Nvidia’s Reflex technology (click to read our introductory article to the tech in case you’re not familiar with it) has been out for a while now, so we thought it was time for an article where we speak a bit about our experiences with the technology and our thoughts on how we see the future for Nvidia Reflex. We grabbed ourselves a compatible 360Hz monitor, a compatible mouse, and got to testing.
NVIDIA Reflex Benchmarks
Nvidia’s Reflex technology (click to read our introductory article to the tech in case you’re not familiar with it) has been out for a while now, so we thought it was time for an article where we speak a bit about our experiences with the technology.
Using nothing but the tools at our disposal that come with the aforementioned hardware (so no LDAT or anything like that) we saw some rather interesting results. We did some in-depth testing on two of the most popular shooters at this point in time, namely Valorant (which is aimed more at the hardcore competitive crowd) and Fortnite (which is also definitely a competitive game with a high skill ceiling, but it can also be argued that it draws in more casual gamers, and it has a ton of impressive graphical settings) and we’re seeing some interesting conclusions.
Just How Useful Is Reflex?
If you ask us, Reflex definitely isn’t some sort of gimmick or a useless piece of tech. Just the Latency Analyzer alone is an incredibly helpful tool for (competitive) gamers to finetune their game and identify potential bottlenecks in their setups. Being able to check your overall system latency in real time while you’re (for example) messing around with graphical settings is extremely handy, and it’s super cool to see that the ability to analyze things like this isn’t limited to people with state of the art technology such as an LDAT anymore. Admittedly, peripherals that are Reflex compatible pretty much exclusively belong in the ‘high tier performance gaming’ category (meaning that they will cost a pretty penny) right now, but of course that could change in the future. For performance-oriented gamers like us, technology like this is an absolute blessing.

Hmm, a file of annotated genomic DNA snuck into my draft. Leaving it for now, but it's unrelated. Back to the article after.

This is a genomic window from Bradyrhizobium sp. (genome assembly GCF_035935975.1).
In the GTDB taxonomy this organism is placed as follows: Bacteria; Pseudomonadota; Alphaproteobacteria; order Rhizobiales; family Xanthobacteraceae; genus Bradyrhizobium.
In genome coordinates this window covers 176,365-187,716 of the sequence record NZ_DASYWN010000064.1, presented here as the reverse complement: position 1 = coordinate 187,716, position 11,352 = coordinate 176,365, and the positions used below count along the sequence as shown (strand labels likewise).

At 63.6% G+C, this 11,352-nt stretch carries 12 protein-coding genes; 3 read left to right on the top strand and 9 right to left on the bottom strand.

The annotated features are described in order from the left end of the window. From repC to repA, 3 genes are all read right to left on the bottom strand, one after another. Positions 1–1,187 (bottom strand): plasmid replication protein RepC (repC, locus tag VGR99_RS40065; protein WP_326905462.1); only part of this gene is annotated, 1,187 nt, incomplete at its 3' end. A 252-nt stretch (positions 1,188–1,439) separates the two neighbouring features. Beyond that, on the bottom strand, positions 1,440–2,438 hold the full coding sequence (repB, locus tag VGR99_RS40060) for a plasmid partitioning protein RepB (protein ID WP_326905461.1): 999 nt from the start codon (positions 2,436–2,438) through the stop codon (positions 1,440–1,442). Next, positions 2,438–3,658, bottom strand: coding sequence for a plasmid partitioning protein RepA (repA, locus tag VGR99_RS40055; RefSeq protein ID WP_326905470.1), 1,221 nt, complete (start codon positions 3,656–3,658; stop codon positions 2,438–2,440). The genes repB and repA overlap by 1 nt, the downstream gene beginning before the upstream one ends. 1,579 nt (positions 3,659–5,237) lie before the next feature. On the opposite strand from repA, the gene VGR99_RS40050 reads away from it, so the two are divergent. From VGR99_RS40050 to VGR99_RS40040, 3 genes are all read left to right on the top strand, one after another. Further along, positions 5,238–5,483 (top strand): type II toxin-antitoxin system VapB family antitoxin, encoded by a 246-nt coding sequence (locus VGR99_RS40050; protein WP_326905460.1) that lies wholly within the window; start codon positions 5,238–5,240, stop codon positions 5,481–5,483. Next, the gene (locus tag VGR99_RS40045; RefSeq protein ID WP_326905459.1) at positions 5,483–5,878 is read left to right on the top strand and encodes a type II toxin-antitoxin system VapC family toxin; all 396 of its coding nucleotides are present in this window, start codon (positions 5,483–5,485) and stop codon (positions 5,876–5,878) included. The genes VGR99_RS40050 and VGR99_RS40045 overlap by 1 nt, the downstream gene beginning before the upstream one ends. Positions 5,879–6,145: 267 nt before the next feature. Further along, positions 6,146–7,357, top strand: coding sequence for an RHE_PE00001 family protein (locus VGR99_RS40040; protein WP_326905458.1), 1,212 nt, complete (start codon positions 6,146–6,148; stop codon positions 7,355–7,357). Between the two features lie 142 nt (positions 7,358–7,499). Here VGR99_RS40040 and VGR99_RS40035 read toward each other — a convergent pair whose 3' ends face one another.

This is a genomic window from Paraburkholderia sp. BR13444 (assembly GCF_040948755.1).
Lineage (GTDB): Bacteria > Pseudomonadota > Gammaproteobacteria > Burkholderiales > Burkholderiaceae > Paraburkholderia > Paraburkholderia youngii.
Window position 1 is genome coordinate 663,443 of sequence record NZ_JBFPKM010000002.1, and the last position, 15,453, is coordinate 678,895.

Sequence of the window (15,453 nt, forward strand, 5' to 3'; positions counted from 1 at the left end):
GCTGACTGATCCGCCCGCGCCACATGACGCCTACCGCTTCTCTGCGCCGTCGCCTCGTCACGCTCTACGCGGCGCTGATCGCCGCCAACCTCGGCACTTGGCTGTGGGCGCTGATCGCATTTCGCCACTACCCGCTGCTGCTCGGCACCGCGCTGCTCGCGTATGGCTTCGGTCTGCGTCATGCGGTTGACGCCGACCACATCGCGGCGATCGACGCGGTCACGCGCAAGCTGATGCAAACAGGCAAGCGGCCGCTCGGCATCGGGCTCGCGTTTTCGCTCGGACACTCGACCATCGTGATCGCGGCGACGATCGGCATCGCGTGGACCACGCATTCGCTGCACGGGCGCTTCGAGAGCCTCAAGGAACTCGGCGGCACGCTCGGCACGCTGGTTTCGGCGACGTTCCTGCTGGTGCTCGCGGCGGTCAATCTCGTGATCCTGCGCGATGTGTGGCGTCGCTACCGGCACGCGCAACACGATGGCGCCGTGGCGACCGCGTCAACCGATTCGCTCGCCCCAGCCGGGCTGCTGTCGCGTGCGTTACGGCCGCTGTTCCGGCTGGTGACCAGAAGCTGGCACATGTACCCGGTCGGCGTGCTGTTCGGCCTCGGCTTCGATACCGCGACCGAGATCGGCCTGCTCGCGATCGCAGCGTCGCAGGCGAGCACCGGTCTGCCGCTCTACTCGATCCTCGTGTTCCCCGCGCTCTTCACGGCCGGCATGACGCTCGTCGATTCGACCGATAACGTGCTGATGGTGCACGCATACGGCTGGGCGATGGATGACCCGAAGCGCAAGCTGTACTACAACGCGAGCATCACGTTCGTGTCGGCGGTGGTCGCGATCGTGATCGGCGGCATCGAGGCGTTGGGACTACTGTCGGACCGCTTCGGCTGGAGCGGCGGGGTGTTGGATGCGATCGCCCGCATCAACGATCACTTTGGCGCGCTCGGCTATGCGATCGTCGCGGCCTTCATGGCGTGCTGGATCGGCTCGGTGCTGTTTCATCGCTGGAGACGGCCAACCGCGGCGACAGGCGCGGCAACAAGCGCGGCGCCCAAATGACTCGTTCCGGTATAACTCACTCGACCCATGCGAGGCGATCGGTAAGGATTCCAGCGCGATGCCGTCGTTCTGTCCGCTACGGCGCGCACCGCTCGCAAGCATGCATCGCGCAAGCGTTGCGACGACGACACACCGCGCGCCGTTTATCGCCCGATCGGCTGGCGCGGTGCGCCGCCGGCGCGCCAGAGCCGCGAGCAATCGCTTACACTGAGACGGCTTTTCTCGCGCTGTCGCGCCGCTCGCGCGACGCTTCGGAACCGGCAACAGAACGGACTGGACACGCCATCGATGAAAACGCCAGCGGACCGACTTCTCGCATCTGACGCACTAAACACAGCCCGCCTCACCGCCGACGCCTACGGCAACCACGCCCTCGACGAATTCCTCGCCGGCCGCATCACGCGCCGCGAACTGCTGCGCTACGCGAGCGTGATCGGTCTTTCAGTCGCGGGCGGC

And then there’s also the latency reducing aspect. As shown in our testing (and testing done by others) this tech definitely does work, although there are some obvious diminishing returns with better hardware. Activating the latency reducer if you’re playing on a 360Hz monitor with a beast of a PC won’t make you shoot up the ranks, but the technology definitely does what it says on the tin, and it could be a real blessing for people who are gaming on older hardware or for people who don’t want to completely turn down their graphical settings (which can make games look very ugly) in order to maximize the performance of their game.
The technology is relatively new, but we can’t wait to see what it’s going to bring in the future as more and more peripherals and games become fully compatible with Reflex. For now, if you want to get everything out of the tech, it’s something that’s almost exclusively limited to deep-pocketed competitive gamers, but hopefully the future will see more affordable and mid/low range peripherals getting Reflex compatibility. Tech like this stands of falls by the amount of compatible products and peripherals, so hopefully Nvidia (and the manufacturers of said peripherals) focus on expanding the range of compatible products in the (near) future.